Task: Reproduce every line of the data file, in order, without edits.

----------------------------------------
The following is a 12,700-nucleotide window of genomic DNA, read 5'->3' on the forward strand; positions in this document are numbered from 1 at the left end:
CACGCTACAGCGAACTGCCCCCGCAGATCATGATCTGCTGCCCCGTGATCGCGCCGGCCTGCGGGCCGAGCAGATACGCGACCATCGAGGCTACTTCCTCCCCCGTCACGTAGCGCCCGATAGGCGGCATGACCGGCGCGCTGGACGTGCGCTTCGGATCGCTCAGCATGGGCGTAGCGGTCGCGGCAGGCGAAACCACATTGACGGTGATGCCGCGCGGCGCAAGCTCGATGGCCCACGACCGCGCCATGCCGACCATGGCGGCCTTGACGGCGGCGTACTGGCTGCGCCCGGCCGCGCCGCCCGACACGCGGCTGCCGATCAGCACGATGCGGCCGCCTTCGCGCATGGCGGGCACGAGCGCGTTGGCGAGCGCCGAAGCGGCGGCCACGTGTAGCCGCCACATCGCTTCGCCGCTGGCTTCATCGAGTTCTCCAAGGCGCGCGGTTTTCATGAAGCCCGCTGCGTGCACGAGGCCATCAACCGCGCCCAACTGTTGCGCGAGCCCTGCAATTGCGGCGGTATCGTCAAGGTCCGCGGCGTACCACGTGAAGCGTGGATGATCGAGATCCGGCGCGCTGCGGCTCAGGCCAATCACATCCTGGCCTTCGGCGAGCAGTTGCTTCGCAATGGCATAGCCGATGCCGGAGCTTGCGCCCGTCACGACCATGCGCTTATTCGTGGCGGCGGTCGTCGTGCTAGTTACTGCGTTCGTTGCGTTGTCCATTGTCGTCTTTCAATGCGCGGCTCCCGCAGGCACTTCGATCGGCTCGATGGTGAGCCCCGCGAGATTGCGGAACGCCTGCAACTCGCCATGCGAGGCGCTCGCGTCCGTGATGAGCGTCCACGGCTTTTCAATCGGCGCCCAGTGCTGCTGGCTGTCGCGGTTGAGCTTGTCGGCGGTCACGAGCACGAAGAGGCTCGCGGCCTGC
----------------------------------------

The following is a 12,700-nucleotide window of genomic DNA, read 5'->3' on the forward strand; positions in this document are numbered from 1 at the left end:
CACGCTACAGCGAACTGCCCCCGCAGATCATGATCTGCTGCCCCGTGATCGCGCCGGCCTGCGGGCCGAGCAGATACGCGACCATCGAGGCTACTTCCTCCCCCGTCACGTAGCGCCCGATAGGCGGCATGACCGGCGCGCTGGACGTGCGCTTCGGATCGCTCAGCATGGGCGTAGCGGTCGCGGCAGGCGAAACCACATTGACGGTGATGCCGCGCGGCGCAAGCTCGATGGCCCACGACCGCGCCATGCCGACCATGGCGGCCTTGACGGCGGCGTACTGGCTGCGCCCGGCCGCGCCGCCCGACACGCGGCTGCCGATCAGCACGATGCGGCCGCCTTCGCGCATGGCGGGCACGAGCGCGTTGGCGAGCGCCGAAGCGGCGGCCACGTGTAGCCGCCACATCGCTTCGCCGCTGGCTTCATCGAGTTCTCCAAGGCGCGCGGTTTTCATGAAGCCCGCTGCGTGCACGAGGCCATCAACCGCGCCCAACTGTTGCGCGAGCCCTGCAATTGCGGCGGTATCGTCAAGGTCCGCGGCGTACCACGTGAAGCGTGGATGATCGAGATCCGGCGCGCTGCGGCTCAGGCCAATCACATCCTGGCCTTCGGCGAGCAGTTGCTTCGCAATGGCATAGCCGATGCCGGAGCTTGCGCCCGTCACGACCATGCGCTTATTCGTGGCGGCGGTCGTCGTGCTAGTTACTGCGTTCGTTGCGTTGTCCATTGTCGTCTTTCAATGCGCGGCTCCCGCAGGCACTTCGATCGGCTCGATGGTGAGCCCCGCGAGATTGCGGAACGCCTGCAACTCGCCATGCGAGGCGCTCGCGTCCGTGATGAGCGTCCACGGCTTTTCAATCGGCGCCCAGTGCTGCTGGCTGTCGCGGTTGAGCTTGTCGGCGGTCACGAGCACGAAGAGGCTCGCGGCCTGC